Economists warn on minimum wage before German coalition talks
BERLIN (Reuters) - Germany's leading economic institutes warned ahead of a round of coalition talks on Thursday against the introduction of a new minimum wage of 8.50 euros per hour, saying the move could lead to significant job losses in eastern Germany.
The center-left Social Democrats (SPD) have said they will refuse to form a government with Chancellor Angela Merkel's conservatives unless they agree to a nationwide minimum wage.
The issue is expected to be at the center of talks between the parties starting at 1 p.m. on Thursday. Merkel emerged victorious from an election last month, but needs a coalition partner to secure a third term. The collapse of talks with the Greens this week means the SPD is her only alternative.
"A blanket minimum wage that applies to all sectors and all regions would probably have significantly more negative consequences for the labor market than the current sectoral deals," the institutes said in a twice-yearly report commissioned by the German government.
Slightly more than a tenth of workers in western Germany earn less than the proposed 8.50 euros an hour, compared to a quarter of workers in eastern Germany, according to data from the IWH institute, which contributed to the report.
Because wages in neighboring Poland and the Czech Republic are lower, some fear companies in eastern states could move their operations across the border to keep labor costs down.
Unlike most European Union countries, Germany has resisted a minimum wage, in part because it was seen as political interference in wage bargaining between unions and employers. Instead it relies on collective wage deals by sector and region.
But coverage by such agreements has decreased to 59 percent of the workforce from more than 70 percent in 1998, according to the Hans Boeckler Foundation, and the low pay sector has surged in the wake of reforms to loosen up the labor market.
Reports of workers earning as little as 2 euros an hour have proliferated in recent years, particularly in eastern Germany.
The SPD campaigned on the need for a minimum wage and deputy SPD leader Andrea Nahles has said it is a condition for her party to join a coalition with Merkel.
Merkel's conservatives remain skeptical about a blanket minimum wage set by politicians. "We must be careful not to destroy jobs," Merkel said on Wednesday.
But her allies have shown a willingness to compromise. One suggestion, supported by economists, is the appointment of a non-political commission to determine how a minimum wage could be implemented and how high it should be.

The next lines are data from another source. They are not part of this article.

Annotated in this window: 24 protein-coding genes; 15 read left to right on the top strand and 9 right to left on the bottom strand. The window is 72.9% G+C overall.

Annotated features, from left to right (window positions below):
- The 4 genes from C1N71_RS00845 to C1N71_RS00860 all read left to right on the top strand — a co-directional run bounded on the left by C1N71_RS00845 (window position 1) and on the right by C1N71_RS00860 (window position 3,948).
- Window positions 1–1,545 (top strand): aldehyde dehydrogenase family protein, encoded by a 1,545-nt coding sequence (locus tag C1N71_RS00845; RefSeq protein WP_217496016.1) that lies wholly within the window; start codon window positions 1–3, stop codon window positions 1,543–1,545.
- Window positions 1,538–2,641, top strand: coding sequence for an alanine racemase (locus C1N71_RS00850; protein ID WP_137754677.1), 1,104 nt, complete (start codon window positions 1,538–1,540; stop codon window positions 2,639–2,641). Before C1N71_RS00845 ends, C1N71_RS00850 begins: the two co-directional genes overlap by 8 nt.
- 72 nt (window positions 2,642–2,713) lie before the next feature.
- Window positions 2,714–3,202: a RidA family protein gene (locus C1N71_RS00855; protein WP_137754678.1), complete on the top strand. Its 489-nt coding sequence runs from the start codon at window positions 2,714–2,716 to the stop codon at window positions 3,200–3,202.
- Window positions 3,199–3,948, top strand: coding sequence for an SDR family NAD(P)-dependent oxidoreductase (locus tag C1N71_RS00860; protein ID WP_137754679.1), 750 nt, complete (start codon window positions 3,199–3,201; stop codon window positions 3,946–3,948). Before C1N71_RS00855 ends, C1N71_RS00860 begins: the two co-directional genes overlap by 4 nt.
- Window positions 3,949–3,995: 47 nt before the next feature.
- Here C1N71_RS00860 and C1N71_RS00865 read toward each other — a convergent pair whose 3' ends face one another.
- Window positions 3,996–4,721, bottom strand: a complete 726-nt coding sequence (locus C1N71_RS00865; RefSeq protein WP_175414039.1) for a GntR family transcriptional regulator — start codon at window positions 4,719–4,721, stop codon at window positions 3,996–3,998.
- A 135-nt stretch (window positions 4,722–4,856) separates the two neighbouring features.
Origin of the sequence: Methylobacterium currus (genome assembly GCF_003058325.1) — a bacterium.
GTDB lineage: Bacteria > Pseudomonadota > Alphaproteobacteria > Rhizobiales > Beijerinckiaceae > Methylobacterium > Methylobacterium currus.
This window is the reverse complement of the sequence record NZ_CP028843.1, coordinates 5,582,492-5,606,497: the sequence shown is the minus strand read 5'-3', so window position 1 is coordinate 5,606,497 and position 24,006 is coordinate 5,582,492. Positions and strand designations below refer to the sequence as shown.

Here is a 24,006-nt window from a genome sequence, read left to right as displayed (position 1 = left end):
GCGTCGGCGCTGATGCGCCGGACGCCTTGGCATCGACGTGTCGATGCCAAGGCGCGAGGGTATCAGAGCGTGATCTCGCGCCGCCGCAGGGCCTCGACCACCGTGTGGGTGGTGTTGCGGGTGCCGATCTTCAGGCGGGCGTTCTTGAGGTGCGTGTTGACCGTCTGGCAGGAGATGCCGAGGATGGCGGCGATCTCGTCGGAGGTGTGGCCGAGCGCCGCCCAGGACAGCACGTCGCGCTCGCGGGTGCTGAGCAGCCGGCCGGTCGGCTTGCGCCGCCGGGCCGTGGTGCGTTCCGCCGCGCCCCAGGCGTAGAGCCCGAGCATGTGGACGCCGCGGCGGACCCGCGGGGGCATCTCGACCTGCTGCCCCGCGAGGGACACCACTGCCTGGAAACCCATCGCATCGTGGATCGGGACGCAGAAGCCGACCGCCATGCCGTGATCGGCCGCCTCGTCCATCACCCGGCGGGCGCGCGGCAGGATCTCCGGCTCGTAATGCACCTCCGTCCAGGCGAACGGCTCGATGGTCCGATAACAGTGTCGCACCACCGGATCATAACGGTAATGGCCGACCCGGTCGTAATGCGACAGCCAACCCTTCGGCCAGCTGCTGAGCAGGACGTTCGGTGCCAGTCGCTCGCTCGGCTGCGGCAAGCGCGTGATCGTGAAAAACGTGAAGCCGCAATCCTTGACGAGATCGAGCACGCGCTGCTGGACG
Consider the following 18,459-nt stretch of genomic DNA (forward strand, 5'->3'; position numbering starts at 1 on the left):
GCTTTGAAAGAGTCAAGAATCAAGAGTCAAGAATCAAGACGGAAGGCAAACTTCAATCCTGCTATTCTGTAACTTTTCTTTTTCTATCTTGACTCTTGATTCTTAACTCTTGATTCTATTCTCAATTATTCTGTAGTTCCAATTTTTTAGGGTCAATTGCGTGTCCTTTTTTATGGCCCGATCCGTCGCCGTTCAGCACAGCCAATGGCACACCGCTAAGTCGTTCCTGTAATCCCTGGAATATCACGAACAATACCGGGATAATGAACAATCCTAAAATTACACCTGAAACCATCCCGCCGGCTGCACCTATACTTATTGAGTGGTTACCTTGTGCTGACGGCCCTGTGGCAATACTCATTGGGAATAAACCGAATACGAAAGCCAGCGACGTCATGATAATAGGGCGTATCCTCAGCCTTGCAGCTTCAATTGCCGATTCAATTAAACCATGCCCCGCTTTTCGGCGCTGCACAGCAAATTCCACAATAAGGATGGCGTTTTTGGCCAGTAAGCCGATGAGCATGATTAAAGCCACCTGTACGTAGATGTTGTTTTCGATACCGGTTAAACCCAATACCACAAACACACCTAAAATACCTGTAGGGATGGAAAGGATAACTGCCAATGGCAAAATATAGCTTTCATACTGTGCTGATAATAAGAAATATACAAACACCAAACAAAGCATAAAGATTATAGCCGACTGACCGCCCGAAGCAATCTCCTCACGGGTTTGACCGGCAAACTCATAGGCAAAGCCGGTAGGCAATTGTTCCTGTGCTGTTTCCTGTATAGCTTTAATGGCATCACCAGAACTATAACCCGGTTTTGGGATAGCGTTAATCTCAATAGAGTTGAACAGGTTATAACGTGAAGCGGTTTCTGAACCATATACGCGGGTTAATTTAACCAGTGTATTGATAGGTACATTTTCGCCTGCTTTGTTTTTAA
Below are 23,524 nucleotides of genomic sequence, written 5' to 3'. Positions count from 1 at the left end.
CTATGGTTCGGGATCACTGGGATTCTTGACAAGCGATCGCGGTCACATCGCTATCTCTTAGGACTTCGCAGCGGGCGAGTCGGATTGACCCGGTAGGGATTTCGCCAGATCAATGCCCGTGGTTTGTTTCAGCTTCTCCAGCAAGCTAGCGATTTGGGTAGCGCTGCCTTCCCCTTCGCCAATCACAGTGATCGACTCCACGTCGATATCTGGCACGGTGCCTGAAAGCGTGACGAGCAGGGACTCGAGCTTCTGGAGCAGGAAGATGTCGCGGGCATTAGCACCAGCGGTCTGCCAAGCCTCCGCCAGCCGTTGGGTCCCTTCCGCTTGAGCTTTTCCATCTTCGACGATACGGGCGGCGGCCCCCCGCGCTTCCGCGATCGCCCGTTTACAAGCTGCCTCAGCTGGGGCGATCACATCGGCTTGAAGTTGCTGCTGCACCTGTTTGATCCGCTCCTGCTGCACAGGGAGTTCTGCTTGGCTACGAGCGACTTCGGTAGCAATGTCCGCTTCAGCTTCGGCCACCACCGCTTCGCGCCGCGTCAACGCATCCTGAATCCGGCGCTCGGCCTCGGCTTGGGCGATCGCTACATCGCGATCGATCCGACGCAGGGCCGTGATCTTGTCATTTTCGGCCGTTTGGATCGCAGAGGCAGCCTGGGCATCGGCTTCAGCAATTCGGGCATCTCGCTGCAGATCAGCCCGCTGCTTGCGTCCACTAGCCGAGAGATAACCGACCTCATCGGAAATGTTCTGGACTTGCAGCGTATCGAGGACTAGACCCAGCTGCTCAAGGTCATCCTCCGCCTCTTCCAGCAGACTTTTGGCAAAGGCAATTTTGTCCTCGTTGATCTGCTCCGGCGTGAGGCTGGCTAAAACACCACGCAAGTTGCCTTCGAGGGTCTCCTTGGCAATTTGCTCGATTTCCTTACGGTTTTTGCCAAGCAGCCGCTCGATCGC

ROOM FOR NEGOTIATION
Economists say the level of a minimum wage and the way it is introduced are crucial to avoiding job losses.
The DIW institute, which also contributed to Thursday's report, wrote last month that the "abrupt introduction of a minimum wage of 8.50 euros an hour is not advisable as the impact in certain market segments would be incalculable."
"It seems much more advisable to introduce one on a significantly lower level like in Britain, to carefully observe its impact and then adjust the level progressively if needed."
Mark Keese, a labor market expert at the Paris-based Organization for Economic Cooperation and Development (OECD), says Britain's experience suggests a minimum wage does not have to lead to job losses.
Britain introduced a minimum wage of 3.60 pounds an hour in 1999 which has risen progressively to around 6.30 pounds, equivalent to about 7.50 euros. There is little evidence that it caused the job losses initially feared by business groups and Conservative politicians.
"They set it at a reasonable level such that there haven't been employment loses or if there were any, they were very small," he said.
Keese believes the level proposed by the SPD is reasonable because it would put Germany in the lower to middle end of OECD minimum wages relative to a country's median earnings.
"A lot of other countries, including France and Britain, have higher minimum wages relative to average full time earnings," he said.
Of the 28 European Union countries, 21 have minimum wages. Those that do not, such as the Scandinavian countries, tend to have higher coverage by collective wage deals and smaller low wage sectors than Germany.
Implementation is key to avoiding job losses, say economists. Other countries have made the minimum wage lower for young people and for apprentices, to ensure even those without much experience or skills maintain access to the labour market.
(Additional Reporting by Rene Wagner in Berlin and David Miliken in London; Editing by Noah Barkin and Giles Elgood)
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